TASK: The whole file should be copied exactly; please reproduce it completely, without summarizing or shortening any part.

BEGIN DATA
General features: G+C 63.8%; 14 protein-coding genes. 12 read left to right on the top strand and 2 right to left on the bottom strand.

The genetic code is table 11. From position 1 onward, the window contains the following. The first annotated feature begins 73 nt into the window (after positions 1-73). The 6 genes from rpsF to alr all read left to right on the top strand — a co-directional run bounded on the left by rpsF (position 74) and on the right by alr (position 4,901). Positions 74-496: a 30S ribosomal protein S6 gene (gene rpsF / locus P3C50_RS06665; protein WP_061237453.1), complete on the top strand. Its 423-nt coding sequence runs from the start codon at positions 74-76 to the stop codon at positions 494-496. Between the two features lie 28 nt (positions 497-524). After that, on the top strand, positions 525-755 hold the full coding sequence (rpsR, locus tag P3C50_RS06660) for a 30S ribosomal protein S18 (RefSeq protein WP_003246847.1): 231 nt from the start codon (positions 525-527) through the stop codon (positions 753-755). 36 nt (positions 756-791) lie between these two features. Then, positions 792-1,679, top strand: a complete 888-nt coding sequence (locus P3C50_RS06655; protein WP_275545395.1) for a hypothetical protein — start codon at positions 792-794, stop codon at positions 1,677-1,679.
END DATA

General features: G+C 63.8%; 14 protein-coding genes. 12 read left to right on the top strand and 2 right to left on the bottom strand.

The genetic code is table 11. From position 1 onward, the window contains the following. The first annotated feature begins 73 nt into the window (after positions 1-73). The 6 genes from rpsF to alr all read left to right on the top strand — a co-directional run bounded on the left by rpsF (position 74) and on the right by alr (position 4,901). Positions 74-496: a 30S ribosomal protein S6 gene (gene rpsF / locus P3C50_RS06665; protein WP_061237453.1), complete on the top strand. Its 423-nt coding sequence runs from the start codon at positions 74-76 to the stop codon at positions 494-496. Between the two features lie 28 nt (positions 497-524). After that, on the top strand, positions 525-755 hold the full coding sequence (rpsR, locus tag P3C50_RS06660) for a 30S ribosomal protein S18 (RefSeq protein WP_003246847.1): 231 nt from the start codon (positions 525-527) through the stop codon (positions 753-755). 36 nt (positions 756-791) lie between these two features. Then, positions 792-1,679, top strand: a complete 888-nt coding sequence (locus P3C50_RS06655; protein WP_275545395.1) for a hypothetical protein — start codon at positions 792-794, stop codon at positions 1,677-1,679.